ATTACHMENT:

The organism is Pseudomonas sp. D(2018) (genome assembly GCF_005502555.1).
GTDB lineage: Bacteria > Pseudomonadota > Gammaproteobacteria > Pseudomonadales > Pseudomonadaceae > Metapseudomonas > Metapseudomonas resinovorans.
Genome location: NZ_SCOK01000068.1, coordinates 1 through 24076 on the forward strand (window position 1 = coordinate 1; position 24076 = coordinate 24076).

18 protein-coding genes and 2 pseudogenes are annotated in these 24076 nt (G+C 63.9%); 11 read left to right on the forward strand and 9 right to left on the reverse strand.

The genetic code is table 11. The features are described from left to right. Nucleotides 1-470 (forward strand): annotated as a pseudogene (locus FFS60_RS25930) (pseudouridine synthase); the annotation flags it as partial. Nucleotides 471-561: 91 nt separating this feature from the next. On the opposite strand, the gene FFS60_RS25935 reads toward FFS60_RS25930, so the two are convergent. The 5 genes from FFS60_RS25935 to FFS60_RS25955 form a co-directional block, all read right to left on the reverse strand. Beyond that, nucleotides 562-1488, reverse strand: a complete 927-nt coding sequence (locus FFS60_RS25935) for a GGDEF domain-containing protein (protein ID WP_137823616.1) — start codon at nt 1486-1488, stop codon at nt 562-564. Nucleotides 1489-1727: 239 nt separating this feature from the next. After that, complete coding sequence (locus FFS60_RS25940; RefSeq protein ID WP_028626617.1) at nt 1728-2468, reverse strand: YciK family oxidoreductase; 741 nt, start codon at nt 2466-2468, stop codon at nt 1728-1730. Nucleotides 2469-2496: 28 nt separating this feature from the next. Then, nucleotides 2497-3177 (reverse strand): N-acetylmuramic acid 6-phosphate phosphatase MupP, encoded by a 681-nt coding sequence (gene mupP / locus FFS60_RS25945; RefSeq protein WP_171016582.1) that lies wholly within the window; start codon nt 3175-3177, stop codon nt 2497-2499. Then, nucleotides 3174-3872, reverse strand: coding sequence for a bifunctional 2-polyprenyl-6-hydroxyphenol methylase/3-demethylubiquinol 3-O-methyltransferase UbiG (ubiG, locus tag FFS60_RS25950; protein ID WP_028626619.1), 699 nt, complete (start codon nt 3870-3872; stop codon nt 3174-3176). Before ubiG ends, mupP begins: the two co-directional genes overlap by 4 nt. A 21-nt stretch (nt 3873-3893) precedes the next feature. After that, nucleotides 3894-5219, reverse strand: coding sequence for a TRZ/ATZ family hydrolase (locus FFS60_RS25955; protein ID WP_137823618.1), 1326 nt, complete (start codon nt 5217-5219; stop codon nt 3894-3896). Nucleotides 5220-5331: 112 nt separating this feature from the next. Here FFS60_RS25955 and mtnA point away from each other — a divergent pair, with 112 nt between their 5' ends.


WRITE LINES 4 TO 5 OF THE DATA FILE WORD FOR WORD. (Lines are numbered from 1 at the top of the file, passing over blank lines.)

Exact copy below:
18 protein-coding genes and 2 pseudogenes are annotated in these 24076 nt (G+C 63.9%); 11 read left to right on the forward strand and 9 right to left on the reverse strand.

The genetic code is table 11. The features are described from left to right. Nucleotides 1-470 (forward strand): annotated as a pseudogene (locus FFS60_RS25930) (pseudouridine synthase); the annotation flags it as partial. Nucleotides 471-561: 91 nt separating this feature from the next. On the opposite strand, the gene FFS60_RS25935 reads toward FFS60_RS25930, so the two are convergent. The 5 genes from FFS60_RS25935 to FFS60_RS25955 form a co-directional block, all read right to left on the reverse strand. Beyond that, nucleotides 562-1488, reverse strand: a complete 927-nt coding sequence (locus FFS60_RS25935) for a GGDEF domain-containing protein (protein ID WP_137823616.1) — start codon at nt 1486-1488, stop codon at nt 562-564. Nucleotides 1489-1727: 239 nt separating this feature from the next. After that, complete coding sequence (locus FFS60_RS25940; RefSeq protein ID WP_028626617.1) at nt 1728-2468, reverse strand: YciK family oxidoreductase; 741 nt, start codon at nt 2466-2468, stop codon at nt 1728-1730. Nucleotides 2469-2496: 28 nt separating this feature from the next. Then, nucleotides 2497-3177 (reverse strand): N-acetylmuramic acid 6-phosphate phosphatase MupP, encoded by a 681-nt coding sequence (gene mupP / locus FFS60_RS25945; RefSeq protein WP_171016582.1) that lies wholly within the window; start codon nt 3175-3177, stop codon nt 2497-2499. Then, nucleotides 3174-3872, reverse strand: coding sequence for a bifunctional 2-polyprenyl-6-hydroxyphenol methylase/3-demethylubiquinol 3-O-methyltransferase UbiG (ubiG, locus tag FFS60_RS25950; protein ID WP_028626619.1), 699 nt, complete (start codon nt 3870-3872; stop codon nt 3174-3176). Before ubiG ends, mupP begins: the two co-directional genes overlap by 4 nt. A 21-nt stretch (nt 3873-3893) precedes the next feature. After that, nucleotides 3894-5219, reverse strand: coding sequence for a TRZ/ATZ family hydrolase (locus FFS60_RS25955; protein ID WP_137823618.1), 1326 nt, complete (start codon nt 5217-5219; stop codon nt 3894-3896). Nucleotides 5220-5331: 112 nt separating this feature from the next. Here FFS60_RS25955 and mtnA point away from each other — a divergent pair, with 112 nt between their 5' ends.